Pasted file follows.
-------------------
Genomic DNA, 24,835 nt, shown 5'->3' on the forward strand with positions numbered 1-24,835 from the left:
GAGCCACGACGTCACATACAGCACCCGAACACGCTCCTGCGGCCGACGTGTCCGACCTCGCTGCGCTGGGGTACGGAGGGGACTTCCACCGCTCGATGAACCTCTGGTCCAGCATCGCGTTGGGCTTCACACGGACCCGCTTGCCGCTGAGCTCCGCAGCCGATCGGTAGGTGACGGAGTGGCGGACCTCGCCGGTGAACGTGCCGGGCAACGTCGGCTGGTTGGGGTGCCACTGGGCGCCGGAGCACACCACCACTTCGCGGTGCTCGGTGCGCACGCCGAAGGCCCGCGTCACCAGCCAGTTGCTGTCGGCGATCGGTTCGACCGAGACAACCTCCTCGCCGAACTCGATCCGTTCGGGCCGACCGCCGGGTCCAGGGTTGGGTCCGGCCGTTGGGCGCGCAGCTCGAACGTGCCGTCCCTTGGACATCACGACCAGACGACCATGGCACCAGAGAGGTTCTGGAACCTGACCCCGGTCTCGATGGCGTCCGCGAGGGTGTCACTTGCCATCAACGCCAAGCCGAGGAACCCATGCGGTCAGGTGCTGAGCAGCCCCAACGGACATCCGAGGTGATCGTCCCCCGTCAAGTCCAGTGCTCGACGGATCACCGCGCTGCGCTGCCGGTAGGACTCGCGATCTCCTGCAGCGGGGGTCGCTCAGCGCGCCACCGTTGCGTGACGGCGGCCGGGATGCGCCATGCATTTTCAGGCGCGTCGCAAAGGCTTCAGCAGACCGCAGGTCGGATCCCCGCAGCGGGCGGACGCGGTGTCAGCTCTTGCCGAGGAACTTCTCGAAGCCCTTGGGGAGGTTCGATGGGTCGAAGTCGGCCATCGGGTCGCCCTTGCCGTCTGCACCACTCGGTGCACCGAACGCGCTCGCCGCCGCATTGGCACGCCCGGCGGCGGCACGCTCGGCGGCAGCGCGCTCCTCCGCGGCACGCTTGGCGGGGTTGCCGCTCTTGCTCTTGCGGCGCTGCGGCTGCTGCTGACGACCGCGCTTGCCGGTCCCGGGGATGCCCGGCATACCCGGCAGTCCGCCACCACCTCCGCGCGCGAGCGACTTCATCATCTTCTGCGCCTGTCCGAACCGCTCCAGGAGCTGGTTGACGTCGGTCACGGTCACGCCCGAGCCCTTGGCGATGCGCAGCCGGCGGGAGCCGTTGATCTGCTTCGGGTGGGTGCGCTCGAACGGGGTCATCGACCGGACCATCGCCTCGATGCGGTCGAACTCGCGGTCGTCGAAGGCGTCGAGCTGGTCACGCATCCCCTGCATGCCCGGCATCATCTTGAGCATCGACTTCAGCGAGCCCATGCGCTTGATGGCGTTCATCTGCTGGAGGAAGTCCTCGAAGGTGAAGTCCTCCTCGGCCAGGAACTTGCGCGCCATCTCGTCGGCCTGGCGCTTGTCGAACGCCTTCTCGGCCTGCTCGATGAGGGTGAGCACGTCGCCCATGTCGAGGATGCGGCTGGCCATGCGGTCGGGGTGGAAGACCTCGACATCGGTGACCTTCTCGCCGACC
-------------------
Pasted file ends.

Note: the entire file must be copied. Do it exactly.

Genomic DNA, 24,835 nt, shown 5'->3' on the forward strand with positions numbered 1-24,835 from the left:
GAGCCACGACGTCACATACAGCACCCGAACACGCTCCTGCGGCCGACGTGTCCGACCTCGCTGCGCTGGGGTACGGAGGGGACTTCCACCGCTCGATGAACCTCTGGTCCAGCATCGCGTTGGGCTTCACACGGACCCGCTTGCCGCTGAGCTCCGCAGCCGATCGGTAGGTGACGGAGTGGCGGACCTCGCCGGTGAACGTGCCGGGCAACGTCGGCTGGTTGGGGTGCCACTGGGCGCCGGAGCACACCACCACTTCGCGGTGCTCGGTGCGCACGCCGAAGGCCCGCGTCACCAGCCAGTTGCTGTCGGCGATCGGTTCGACCGAGACAACCTCCTCGCCGAACTCGATCCGTTCGGGCCGACCGCCGGGTCCAGGGTTGGGTCCGGCCGTTGGGCGCGCAGCTCGAACGTGCCGTCCCTTGGACATCACGACCAGACGACCATGGCACCAGAGAGGTTCTGGAACCTGACCCCGGTCTCGATGGCGTCCGCGAGGGTGTCACTTGCCATCAACGCCAAGCCGAGGAACCCATGCGGTCAGGTGCTGAGCAGCCCCAACGGACATCCGAGGTGATCGTCCCCCGTCAAGTCCAGTGCTCGACGGATCACCGCGCTGCGCTGCCGGTAGGACTCGCGATCTCCTGCAGCGGGGGTCGCTCAGCGCGCCACCGTTGCGTGACGGCGGCCGGGATGCGCCATGCATTTTCAGGCGCGTCGCAAAGGCTTCAGCAGACCGCAGGTCGGATCCCCGCAGCGGGCGGACGCGGTGTCAGCTCTTGCCGAGGAACTTCTCGAAGCCCTTGGGGAGGTTCGATGGGTCGAAGTCGGCCATCGGGTCGCCCTTGCCGTCTGCACCACTCGGTGCACCGAACGCGCTCGCCGCCGCATTGGCACGCCCGGCGGCGGCACGCTCGGCGGCAGCGCGCTCCTCCGCGGCACGCTTGGCGGGGTTGCCGCTCTTGCTCTTGCGGCGCTGCGGCTGCTGCTGACGACCGCGCTTGCCGGTCCCGGGGATGCCCGGCATACCCGGCAGTCCGCCACCACCTCCGCGCGCGAGCGACTTCATCATCTTCTGCGCCTGTCCGAACCGCTCCAGGAGCTGGTTGACGTCGGTCACGGTCACGCCCGAGCCCTTGGCGATGCGCAGCCGGCGGGAGCCGTTGATCTGCTTCGGGTGGGTGCGCTCGAACGGGGTCATCGACCGGACCATCGCCTCGATGCGGTCGAACTCGCGGTCGTCGAAGGCGTCGAGCTGGTCACGCATCCCCTGCATGCCCGGCATCATCTTGAGCATCGACTTCAGCGAGCCCATGCGCTTGATGGCGTTCATCTGCTGGAGGAAGTCCTCGAAGGTGAAGTCCTCCTCGGCCAGGAACTTGCGCGCCATCTCGTCGGCCTGGCGCTTGTCGAACGCCTTCTCGGCCTGCTCGATGAGGGTGAGCACGTCGCCCATGTCGAGGATGCGGCTGGCCATGCGGTCGGGGTGGAAGACCTCGACATCGGTGACCTTCTCGCCGACC